I went to a sound bath the other day. (Village Yoga hosts Kerry Dorey once a month and it’s an interesting and lovely experience.)
I settled onto my mat, wrapped myself in a blanket, listened to Kerry’s introduction and then closed my eyes. And I noticed that a little bird of sadness had been keeping me company all day, but hadn’t had anywhere to perch, because I hadn’t had the space or quiet to be still enough. And I noticed it, and I think my system did a quick scan and was like, yep, safe here. Now is a good time. And I literally said, in my mind, “sorrow is here. I see you. Come sit in my lap.”
Eyes leaked a bit. Time passed. Sounds were made. I didn’t get lost in my worry about my brother’s marriage ending or my friend’s slow recovery from the loss of her husband. I just let it all be. In that dark warm space. And afterwards, I felt grateful. For the friend who’d shared that way of expressing sorrow with me – instead of “i am sad”, you can say “sadness is here.” Instead of “I am angry”, you can say, “rage is here”. And it’s a way of not getting over-identified with the emotion, of addressing our concern, maybe, that if we feel the hard things, we will be overcome with them.
Sorrow came and sat on my lap a while and moved on and felt different 90 minutes later or the next day, then it had in that first moment.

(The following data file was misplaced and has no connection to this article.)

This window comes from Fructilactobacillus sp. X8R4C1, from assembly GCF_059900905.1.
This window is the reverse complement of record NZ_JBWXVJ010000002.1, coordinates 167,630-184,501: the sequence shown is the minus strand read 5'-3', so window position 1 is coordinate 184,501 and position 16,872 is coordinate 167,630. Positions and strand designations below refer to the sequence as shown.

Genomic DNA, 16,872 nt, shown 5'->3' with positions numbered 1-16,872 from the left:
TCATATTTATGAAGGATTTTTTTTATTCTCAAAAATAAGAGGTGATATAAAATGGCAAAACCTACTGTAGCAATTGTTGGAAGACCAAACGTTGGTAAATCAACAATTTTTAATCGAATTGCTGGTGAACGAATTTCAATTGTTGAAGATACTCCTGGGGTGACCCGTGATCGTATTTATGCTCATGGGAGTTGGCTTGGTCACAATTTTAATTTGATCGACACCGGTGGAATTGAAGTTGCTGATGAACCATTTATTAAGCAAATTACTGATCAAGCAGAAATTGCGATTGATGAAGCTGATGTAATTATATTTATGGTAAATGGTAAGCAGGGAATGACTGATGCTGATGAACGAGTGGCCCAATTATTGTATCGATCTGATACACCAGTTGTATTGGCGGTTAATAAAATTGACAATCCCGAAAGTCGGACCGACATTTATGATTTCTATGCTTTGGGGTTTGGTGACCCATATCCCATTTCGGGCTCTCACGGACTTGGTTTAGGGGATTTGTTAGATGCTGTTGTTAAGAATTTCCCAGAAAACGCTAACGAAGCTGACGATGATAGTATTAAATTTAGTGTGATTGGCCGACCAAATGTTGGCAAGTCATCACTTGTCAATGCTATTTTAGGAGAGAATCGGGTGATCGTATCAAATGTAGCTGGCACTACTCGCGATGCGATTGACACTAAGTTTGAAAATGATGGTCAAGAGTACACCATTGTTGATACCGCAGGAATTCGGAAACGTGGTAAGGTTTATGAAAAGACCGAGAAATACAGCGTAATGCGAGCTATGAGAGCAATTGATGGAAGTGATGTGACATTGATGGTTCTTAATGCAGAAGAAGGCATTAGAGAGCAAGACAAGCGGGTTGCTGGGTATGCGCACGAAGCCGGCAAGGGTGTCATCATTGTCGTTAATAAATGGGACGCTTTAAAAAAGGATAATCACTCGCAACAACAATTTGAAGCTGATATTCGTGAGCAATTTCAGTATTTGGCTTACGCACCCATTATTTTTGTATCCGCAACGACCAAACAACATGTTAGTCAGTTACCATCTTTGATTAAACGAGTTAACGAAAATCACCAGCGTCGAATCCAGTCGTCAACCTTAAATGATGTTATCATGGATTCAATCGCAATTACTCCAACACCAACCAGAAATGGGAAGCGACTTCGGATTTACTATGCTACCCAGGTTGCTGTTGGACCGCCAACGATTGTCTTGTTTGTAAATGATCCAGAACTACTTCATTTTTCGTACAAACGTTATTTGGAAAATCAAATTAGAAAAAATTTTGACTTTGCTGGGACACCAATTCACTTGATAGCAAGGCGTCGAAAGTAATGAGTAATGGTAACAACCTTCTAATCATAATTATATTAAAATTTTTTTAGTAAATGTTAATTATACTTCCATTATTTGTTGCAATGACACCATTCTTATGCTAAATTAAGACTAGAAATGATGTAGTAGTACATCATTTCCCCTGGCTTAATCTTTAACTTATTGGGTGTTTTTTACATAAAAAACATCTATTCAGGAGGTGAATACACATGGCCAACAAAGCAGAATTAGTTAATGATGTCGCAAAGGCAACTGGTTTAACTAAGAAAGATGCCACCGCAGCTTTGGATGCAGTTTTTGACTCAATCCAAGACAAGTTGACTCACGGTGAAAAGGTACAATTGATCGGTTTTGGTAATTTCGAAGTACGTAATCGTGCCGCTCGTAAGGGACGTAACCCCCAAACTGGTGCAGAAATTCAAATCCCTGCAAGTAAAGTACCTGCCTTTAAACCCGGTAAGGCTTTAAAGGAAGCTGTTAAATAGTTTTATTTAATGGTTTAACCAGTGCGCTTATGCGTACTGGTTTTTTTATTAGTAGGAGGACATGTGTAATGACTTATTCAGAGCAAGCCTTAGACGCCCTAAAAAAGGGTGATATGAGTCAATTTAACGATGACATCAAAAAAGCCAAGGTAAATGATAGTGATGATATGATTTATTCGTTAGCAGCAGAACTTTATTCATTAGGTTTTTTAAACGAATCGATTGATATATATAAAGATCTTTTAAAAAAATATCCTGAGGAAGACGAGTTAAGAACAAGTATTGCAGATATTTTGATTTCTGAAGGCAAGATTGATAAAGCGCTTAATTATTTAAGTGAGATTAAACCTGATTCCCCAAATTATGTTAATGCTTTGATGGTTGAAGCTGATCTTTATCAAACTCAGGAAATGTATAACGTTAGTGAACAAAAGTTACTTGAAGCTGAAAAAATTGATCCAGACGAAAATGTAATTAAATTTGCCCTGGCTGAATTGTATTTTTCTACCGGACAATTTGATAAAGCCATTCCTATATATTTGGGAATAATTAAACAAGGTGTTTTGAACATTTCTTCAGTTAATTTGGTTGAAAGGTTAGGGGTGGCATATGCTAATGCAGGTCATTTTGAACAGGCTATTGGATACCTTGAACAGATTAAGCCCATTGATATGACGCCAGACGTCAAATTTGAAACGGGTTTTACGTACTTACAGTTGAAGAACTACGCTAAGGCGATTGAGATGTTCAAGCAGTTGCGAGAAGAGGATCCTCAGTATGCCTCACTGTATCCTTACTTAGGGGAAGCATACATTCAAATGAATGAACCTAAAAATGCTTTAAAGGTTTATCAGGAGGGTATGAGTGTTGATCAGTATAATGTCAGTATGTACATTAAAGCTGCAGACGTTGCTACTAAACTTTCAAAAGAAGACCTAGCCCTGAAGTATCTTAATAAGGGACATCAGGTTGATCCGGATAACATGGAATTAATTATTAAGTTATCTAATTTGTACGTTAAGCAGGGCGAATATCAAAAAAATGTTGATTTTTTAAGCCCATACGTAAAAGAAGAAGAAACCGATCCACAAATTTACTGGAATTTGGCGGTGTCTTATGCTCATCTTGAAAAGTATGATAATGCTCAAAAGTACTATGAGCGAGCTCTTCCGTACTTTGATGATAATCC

I was thinking about this safe space when I read a news headline about another First Nations community conducting ground radar searches of a former residential school site and a huge swirl of emotions began circling. These are important stories for us to acknowledge and attend to. And, as a trauma teacher I follow recently shared, healing happens in relationship, and healthy relationship requires a sense of safety.
It left me wondering: what kind of safety can I offer people in my community, so they can feel the feelings they need to feel, in order to heal? What kind of safe spaces are we creating, investing in, tending? How can I invite everyone to a sound bath? How can we resource ourselves with supporting practices, so that we can offer our laps, or our compassion, to the hurt that is around us, and the truths that are surfacing and asking us to help remedy.
Just questions, friends. Offered as gently as possible.
May you find safe spaces when you need them.
May you know how to be one, when it is needed of you.
May all the healing pathways and modalities flourish here, for people to find when in need.